Ten Questions Post over on the Huffington Post

A new version of my ten questions post from yesterday has just been published over on the Huffington Post (see the original post here).

About Alastair Roberts

Alastair Roberts (PhD, Durham University) writes in the areas of biblical theology and ethics, but frequently trespasses beyond these bounds. He participates in the weekly Mere Fidelity podcast, blogs at Alastair’s Adversaria, and tweets at @zugzwanged.
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4 Responses to Ten Questions Post over on the Huffington Post

  1. Wow. And so in the context of the Huff Post’s unabashed total support for Hillary Clinton, your article has become a pro-Hillary piece, despite the line saying you don’t intend to persuade anyone to vote for any particular person.

    That’s okay, I guess. I’m just surprised.

    • I disagree.

      When they asked me to write for them, I knew that their stance might be distracting. However, my piece makes clear that I think the standard critics of Trump and his voters dangerously overstate their case, that I am not advocating any candidate, and that my sole concern is that Christian Trump-voters do serious business with their consciences.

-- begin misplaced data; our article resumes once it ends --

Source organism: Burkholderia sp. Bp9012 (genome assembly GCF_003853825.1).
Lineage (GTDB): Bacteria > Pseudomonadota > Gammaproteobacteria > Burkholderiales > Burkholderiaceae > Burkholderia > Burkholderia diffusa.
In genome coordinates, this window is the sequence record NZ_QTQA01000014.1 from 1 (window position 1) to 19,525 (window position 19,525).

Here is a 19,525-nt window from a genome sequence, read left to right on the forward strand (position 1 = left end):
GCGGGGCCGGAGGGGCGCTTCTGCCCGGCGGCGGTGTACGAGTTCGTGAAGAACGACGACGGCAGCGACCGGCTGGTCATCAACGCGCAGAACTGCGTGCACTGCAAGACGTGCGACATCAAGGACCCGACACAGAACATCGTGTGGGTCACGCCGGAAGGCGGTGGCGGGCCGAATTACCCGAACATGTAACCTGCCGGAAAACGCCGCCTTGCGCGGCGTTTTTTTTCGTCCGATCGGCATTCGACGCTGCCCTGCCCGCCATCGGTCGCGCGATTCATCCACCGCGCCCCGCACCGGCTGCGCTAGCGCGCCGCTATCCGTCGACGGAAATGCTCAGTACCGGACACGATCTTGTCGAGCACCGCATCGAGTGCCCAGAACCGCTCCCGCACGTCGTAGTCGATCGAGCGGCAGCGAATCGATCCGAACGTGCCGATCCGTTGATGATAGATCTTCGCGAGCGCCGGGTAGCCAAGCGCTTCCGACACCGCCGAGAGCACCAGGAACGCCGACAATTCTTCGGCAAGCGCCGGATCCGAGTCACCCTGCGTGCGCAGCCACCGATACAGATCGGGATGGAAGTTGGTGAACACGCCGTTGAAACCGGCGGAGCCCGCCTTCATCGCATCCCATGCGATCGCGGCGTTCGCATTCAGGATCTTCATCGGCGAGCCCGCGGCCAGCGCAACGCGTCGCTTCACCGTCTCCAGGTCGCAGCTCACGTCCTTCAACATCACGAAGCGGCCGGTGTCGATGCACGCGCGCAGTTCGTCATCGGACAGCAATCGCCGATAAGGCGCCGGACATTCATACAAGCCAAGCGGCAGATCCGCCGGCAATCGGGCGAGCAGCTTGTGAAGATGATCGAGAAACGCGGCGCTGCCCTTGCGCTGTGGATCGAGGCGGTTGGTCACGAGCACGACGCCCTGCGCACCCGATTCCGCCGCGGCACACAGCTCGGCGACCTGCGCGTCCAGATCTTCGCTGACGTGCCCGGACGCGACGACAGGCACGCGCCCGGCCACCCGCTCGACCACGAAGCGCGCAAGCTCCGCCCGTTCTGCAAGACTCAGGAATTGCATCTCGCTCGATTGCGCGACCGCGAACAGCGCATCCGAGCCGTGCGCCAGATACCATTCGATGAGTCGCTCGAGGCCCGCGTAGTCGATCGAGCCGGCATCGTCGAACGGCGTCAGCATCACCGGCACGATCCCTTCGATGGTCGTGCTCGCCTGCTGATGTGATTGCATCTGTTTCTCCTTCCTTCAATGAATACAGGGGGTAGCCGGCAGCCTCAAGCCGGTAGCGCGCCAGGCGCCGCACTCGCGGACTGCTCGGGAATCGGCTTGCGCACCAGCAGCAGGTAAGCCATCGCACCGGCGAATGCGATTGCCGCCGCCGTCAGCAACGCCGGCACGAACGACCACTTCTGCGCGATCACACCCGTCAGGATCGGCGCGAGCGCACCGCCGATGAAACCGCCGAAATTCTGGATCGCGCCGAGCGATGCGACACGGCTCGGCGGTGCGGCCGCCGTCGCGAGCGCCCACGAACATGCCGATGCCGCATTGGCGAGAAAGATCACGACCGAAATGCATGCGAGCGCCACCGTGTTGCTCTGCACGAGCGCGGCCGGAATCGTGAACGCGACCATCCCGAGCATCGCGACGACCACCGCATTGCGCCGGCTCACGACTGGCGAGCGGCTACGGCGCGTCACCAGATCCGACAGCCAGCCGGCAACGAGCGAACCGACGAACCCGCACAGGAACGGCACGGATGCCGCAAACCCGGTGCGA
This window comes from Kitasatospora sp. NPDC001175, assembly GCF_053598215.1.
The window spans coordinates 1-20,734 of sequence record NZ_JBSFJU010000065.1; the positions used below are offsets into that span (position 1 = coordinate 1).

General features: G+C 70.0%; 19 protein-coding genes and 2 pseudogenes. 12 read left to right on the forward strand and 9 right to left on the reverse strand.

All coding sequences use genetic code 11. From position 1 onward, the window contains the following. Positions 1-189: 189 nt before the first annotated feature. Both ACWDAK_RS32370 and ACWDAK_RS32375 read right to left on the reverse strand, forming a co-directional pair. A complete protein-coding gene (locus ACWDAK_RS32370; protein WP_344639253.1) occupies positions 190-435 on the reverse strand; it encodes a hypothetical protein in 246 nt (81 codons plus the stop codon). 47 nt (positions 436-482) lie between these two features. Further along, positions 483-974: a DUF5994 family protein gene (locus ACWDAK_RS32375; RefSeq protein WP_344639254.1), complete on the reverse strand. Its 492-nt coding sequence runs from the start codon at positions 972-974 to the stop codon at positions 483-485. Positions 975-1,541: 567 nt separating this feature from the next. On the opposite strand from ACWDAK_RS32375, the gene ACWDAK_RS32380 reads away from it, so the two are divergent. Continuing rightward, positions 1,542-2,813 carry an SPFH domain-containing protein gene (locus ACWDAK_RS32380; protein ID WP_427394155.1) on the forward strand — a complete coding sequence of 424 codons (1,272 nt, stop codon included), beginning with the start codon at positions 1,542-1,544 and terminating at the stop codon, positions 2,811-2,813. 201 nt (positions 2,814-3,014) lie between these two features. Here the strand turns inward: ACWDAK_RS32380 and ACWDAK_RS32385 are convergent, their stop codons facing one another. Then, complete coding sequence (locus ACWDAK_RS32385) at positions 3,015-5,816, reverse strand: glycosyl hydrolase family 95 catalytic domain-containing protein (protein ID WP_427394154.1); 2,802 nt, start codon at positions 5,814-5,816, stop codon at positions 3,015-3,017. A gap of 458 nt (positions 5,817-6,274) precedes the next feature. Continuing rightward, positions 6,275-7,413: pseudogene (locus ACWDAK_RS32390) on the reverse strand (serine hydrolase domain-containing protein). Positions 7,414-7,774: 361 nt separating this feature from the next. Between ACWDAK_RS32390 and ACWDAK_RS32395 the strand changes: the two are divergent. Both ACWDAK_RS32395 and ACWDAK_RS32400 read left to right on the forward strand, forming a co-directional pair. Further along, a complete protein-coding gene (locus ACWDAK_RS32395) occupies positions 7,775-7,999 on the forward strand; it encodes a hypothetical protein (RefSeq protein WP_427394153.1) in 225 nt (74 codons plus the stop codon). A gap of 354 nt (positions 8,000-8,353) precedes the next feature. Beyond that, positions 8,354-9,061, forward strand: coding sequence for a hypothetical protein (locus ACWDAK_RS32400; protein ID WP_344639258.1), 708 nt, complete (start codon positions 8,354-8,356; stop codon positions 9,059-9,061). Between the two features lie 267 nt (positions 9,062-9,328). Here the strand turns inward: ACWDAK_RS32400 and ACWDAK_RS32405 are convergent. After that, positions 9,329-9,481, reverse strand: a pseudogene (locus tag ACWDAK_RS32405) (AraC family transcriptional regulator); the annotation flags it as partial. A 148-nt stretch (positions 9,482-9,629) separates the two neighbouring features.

Although it may be more difficult for people to read such a piece in the context of the partisan character of the Huffington Post, I hoped that the people it was addressing would be fair-minded enough to, even in that context, temporarily close out the critics and wrestle with their conscience. While it certainly isn’t an ideal location to call people to have such a conversation with themselves, I am more concerned to get the message out to as many potential Christian Trump supporters as possible than I am with doing so under ideal conditions.

      • I understand your intentions.

        I wonder whether the hope for fair mindedness is fainter than usual in the heated atmosphere of this election. 🙂 Certainly, I doubt the Huff Post would be asking you to write for the reasons you outline. But that’s not to say writing for them was a bad idea.

      • I bore in mind Paul’s approach to speaking the truth in Philippians 1:15-18 and decided that, though I knew the intentions of the HuffPo weren’t mine, the important thing was that I was conveying a message I thought needed to be heard.

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